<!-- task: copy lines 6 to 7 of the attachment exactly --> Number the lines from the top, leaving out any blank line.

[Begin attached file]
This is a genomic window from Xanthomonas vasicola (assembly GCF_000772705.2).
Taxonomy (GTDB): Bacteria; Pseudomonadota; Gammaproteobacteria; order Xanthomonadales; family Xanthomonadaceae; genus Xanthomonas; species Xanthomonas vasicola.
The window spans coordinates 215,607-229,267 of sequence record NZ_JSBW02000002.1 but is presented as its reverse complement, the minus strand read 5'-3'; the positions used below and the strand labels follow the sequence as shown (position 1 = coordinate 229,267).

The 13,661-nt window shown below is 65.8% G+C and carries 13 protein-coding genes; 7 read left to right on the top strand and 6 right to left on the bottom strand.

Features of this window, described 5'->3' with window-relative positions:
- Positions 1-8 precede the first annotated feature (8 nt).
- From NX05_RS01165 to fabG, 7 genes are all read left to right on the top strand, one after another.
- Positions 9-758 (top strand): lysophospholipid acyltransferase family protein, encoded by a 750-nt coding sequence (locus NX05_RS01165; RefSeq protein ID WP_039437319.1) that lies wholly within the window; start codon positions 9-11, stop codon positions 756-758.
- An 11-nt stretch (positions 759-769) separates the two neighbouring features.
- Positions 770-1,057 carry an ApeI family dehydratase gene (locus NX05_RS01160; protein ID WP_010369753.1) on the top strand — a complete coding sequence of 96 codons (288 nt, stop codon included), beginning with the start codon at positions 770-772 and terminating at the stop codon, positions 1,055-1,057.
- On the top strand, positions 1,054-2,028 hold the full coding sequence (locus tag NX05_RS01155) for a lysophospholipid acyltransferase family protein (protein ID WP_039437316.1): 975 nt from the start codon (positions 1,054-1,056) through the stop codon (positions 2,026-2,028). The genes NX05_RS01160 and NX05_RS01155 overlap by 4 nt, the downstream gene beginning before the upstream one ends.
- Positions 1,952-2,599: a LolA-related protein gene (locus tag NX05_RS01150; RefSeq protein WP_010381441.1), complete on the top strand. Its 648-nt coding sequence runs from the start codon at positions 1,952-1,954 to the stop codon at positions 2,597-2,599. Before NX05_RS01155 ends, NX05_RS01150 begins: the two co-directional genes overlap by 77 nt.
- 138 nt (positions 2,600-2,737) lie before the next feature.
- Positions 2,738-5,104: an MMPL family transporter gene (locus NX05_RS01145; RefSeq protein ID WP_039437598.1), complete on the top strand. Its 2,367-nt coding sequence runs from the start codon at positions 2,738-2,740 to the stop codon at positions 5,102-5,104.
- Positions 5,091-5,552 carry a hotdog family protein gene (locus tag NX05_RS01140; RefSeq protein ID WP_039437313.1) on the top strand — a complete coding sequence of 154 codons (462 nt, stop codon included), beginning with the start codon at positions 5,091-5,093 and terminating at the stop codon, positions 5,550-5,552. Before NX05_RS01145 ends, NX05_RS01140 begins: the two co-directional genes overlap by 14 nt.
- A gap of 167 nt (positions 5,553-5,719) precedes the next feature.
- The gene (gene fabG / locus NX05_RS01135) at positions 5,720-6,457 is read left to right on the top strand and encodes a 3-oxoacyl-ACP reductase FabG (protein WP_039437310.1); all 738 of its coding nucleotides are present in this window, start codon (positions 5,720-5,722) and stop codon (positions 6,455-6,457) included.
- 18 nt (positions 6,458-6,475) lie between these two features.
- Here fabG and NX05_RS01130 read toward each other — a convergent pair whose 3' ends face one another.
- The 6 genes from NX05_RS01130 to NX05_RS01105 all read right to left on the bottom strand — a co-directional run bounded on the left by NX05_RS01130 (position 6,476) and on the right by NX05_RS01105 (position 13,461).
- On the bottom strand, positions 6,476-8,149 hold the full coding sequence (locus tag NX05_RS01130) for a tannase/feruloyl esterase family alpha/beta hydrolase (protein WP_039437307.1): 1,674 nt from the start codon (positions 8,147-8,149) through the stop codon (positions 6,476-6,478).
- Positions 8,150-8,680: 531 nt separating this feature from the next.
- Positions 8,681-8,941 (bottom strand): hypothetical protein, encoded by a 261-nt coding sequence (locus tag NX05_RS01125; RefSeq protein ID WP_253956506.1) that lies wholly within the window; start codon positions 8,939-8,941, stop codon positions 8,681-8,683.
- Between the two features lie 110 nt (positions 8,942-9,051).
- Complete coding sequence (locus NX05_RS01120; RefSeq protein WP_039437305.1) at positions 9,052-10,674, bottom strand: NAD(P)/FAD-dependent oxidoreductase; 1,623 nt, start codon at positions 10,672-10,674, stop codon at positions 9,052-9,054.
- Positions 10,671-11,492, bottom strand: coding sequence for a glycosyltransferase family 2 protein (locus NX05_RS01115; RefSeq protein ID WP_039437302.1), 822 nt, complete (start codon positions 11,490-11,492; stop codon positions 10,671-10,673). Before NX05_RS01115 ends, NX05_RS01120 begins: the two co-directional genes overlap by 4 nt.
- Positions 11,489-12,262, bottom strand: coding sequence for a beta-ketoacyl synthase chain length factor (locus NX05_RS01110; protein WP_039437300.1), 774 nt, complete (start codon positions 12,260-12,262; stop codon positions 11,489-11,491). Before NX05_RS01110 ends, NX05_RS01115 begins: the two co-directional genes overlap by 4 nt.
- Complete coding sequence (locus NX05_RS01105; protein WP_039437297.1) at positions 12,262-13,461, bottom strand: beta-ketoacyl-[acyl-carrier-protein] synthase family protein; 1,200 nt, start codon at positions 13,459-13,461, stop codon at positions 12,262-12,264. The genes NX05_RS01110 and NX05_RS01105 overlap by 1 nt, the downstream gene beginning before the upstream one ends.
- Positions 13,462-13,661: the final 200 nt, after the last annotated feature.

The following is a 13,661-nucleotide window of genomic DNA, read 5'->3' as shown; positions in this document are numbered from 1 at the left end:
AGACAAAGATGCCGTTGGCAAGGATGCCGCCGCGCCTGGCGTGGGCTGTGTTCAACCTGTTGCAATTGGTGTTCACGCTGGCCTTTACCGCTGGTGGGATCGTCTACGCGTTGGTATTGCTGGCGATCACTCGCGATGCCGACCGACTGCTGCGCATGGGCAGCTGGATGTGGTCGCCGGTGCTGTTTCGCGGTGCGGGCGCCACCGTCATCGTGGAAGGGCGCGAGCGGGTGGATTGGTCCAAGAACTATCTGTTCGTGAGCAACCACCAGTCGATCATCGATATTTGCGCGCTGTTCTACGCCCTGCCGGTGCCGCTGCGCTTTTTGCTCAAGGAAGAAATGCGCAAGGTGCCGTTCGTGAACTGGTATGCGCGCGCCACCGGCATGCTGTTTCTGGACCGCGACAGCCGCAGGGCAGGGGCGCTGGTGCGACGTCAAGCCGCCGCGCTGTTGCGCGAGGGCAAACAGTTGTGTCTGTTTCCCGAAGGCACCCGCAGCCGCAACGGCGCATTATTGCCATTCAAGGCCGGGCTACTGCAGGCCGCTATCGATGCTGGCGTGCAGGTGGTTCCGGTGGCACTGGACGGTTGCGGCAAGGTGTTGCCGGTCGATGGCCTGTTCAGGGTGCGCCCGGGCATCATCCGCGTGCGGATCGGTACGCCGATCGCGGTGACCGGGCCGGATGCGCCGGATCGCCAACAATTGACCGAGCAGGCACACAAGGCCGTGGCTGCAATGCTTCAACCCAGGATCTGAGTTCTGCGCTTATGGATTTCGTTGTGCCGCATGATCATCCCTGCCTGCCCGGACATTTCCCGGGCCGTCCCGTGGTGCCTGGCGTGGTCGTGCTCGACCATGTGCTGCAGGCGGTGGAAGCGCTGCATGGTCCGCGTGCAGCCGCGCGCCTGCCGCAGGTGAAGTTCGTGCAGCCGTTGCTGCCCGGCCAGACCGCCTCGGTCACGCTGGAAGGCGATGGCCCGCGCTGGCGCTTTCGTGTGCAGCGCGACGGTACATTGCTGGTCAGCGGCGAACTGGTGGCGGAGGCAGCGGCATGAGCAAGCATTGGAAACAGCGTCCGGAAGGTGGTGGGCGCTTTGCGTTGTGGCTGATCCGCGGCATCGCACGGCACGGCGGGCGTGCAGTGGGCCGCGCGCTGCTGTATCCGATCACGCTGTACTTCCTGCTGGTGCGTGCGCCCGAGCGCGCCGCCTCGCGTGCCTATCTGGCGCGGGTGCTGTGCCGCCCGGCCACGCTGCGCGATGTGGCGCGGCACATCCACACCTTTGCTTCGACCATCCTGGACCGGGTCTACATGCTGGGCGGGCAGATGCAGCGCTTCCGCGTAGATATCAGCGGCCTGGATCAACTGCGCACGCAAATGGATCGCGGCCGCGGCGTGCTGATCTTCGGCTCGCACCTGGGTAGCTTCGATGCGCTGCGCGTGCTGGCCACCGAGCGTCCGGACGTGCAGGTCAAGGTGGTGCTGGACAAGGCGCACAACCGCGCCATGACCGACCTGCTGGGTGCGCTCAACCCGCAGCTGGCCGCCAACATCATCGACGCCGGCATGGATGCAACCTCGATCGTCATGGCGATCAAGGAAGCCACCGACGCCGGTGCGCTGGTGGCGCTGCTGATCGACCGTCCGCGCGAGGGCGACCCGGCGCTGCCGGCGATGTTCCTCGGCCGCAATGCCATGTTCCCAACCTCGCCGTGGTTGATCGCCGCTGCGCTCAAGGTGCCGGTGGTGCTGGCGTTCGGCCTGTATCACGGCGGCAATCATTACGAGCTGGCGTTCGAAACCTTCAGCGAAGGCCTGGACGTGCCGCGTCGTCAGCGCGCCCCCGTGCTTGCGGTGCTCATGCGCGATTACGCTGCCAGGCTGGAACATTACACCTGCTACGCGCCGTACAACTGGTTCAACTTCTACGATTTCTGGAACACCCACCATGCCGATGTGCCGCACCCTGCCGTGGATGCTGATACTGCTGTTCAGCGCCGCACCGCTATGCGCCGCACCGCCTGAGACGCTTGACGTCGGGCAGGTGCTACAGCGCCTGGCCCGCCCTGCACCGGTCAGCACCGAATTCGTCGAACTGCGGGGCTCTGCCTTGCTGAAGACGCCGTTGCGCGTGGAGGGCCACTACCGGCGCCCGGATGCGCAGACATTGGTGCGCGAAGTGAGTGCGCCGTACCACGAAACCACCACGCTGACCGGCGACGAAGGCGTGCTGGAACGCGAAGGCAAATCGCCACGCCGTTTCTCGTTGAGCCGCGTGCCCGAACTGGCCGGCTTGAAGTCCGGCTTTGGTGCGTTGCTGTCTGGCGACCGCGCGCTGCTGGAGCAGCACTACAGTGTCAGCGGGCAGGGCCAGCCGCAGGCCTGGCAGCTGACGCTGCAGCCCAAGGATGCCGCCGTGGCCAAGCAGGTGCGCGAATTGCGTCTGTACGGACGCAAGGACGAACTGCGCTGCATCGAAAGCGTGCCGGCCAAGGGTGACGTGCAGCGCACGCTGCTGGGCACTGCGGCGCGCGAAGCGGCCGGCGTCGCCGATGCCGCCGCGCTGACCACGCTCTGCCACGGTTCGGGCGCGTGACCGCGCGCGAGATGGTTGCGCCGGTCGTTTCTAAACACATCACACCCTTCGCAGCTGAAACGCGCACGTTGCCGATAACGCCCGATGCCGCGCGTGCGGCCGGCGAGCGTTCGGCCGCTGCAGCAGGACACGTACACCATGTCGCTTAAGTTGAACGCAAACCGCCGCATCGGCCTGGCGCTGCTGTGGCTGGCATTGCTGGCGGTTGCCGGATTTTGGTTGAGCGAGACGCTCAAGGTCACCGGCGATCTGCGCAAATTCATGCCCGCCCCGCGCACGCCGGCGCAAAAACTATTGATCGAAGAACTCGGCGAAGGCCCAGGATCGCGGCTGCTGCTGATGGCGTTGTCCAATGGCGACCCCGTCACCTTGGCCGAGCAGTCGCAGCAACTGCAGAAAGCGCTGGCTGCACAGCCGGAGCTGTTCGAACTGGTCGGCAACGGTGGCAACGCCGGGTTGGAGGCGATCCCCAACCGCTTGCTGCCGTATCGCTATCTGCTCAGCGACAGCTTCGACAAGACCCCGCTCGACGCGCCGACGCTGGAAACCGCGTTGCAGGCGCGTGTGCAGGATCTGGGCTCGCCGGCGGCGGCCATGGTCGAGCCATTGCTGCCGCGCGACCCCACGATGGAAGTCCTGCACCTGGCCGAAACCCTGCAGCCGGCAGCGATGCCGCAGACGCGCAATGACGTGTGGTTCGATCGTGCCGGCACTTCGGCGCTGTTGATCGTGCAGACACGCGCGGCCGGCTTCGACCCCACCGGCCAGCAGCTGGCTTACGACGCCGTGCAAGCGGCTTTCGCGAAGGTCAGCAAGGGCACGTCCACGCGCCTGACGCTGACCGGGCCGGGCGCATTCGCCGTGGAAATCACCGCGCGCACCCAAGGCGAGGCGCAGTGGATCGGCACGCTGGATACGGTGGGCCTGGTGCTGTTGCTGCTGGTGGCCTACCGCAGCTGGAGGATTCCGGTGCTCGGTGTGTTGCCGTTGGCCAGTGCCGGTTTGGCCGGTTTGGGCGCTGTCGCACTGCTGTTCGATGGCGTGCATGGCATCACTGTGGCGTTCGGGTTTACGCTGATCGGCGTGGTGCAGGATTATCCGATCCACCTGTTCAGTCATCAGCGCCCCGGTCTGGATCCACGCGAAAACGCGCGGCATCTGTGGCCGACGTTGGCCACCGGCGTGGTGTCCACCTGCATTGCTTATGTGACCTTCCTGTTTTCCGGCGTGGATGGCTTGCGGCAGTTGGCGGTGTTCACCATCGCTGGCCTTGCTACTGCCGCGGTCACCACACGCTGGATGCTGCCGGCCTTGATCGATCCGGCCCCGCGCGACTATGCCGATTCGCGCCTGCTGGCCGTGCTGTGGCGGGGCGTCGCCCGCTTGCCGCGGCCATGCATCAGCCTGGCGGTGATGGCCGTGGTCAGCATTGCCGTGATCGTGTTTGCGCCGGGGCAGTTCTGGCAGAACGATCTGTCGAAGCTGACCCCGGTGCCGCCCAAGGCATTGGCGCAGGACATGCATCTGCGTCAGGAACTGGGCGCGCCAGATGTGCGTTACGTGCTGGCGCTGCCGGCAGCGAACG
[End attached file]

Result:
- Positions 1-8 precede the first annotated feature (8 nt).
- From NX05_RS01165 to fabG, 7 genes are all read left to right on the top strand, one after another.